As parents we take every precaution to keep our kids safe. We cover electrical outlets, secure unstable objects, wrap table corners and barcade the stairs. But according to a new study, this may not be enough as the number baby-gate-related injuries among kids in the United States more than tripled between 1990 and 2010.
It was estimated that in 2010 there were 12.5 baby-gate-related injuries per 100,000 children, which is more than triple the 3.9 cases per 100,000 children reported in 1990.
“We are probably seeing more of these injuries because parents are using these gates in their homes, which is good,” said study author Lara McKenzie, a pediatric injury-prevention expert at Nationwide Children’s Hospital in Columbus, Ohio. “But we maybe need to do a better job of [determining] where the gates are installed, and making sure that it is a good, secure fit in those places.”
When researchers examined data from the National Electronic Injury Surveillance System, a database of injuries collected from a national sample of hospitals they found 1,188 cases of baby-gate-related injuries over the study period. The children, they say, were older than two and 61 percent were little boys.
While many of the injuries were mostly as a result of kids pushing through gate, some happened as a result of sharp edges. The good news is that most of the toddlers only suffered soft-tissue injuries, such as bumps and bruises, and 97.6 percent were not hospitalized for their injuries.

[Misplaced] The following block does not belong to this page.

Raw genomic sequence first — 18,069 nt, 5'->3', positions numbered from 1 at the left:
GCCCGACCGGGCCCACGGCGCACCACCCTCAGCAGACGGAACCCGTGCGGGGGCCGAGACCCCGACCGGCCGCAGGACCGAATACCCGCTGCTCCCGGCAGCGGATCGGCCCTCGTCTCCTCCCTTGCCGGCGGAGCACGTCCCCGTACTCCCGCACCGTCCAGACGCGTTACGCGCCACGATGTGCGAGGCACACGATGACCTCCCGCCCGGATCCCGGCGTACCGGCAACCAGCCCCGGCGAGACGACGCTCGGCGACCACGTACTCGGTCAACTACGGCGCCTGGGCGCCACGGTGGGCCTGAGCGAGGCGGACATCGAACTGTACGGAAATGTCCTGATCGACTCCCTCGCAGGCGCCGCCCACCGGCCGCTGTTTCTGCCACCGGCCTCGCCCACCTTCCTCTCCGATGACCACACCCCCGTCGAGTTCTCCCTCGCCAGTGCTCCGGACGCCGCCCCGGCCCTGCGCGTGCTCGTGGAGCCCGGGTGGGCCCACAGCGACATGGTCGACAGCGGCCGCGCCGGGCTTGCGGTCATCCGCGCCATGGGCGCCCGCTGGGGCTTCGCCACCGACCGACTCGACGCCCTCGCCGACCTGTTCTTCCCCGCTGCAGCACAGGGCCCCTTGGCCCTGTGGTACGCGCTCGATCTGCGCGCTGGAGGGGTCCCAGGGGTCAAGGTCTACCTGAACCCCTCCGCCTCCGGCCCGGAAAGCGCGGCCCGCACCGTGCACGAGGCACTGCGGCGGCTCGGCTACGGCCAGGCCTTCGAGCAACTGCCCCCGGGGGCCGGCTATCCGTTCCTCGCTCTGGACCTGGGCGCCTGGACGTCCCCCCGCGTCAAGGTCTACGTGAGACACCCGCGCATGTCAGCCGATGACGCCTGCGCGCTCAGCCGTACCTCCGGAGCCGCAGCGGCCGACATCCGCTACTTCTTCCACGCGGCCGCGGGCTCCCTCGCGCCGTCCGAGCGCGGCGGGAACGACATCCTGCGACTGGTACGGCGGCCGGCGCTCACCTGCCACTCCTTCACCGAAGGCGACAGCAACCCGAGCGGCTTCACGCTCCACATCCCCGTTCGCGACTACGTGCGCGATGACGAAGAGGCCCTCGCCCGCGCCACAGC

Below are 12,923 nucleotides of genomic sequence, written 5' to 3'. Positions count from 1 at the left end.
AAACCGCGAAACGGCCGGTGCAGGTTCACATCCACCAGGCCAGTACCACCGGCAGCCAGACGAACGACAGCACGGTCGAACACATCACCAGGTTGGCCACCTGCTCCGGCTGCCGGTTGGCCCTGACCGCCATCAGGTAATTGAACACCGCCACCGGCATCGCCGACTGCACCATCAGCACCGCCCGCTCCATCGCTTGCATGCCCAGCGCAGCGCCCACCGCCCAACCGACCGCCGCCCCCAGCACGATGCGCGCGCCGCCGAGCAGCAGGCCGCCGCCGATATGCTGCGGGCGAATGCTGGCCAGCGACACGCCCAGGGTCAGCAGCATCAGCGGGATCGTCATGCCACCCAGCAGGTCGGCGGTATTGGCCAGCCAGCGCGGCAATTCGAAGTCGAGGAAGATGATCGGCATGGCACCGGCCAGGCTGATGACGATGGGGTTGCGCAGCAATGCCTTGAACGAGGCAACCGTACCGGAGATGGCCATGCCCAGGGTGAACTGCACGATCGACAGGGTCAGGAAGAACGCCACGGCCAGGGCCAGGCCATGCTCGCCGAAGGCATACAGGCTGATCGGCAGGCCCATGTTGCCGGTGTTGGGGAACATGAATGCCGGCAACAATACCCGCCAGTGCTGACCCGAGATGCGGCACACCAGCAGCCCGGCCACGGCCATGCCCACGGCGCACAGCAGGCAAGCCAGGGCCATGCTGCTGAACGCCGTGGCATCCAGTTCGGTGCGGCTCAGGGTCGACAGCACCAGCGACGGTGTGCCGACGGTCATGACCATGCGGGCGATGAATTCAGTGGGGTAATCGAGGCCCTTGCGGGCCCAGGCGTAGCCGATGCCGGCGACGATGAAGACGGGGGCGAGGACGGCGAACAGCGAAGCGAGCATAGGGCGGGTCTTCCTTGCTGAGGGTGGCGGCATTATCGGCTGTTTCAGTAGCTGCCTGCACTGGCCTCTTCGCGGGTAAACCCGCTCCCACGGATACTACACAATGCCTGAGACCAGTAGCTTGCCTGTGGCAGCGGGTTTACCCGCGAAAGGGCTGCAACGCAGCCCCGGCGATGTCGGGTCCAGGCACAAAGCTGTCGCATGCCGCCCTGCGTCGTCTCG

It was also noted that parents may be placing the wrong type of gate at the top of the stairs. Pressure mounted gates are only recommended for use at the bottom of the stairs as they can be pushed over easily if the child is determined enough. Even though many parents aren’t fond of drilling into their walls, the gate at the top of the stairs should be secured into the wall to ensure it is not able to be moved.
“Baby gates are one of the most widely used home safety products, and they are meant to protect children from accessing stairways and doorways and other hazards in the home,” McKenzie told Live Science. “But the problem is that there is not always a good fit or match with the gate and the area that it is being used in.”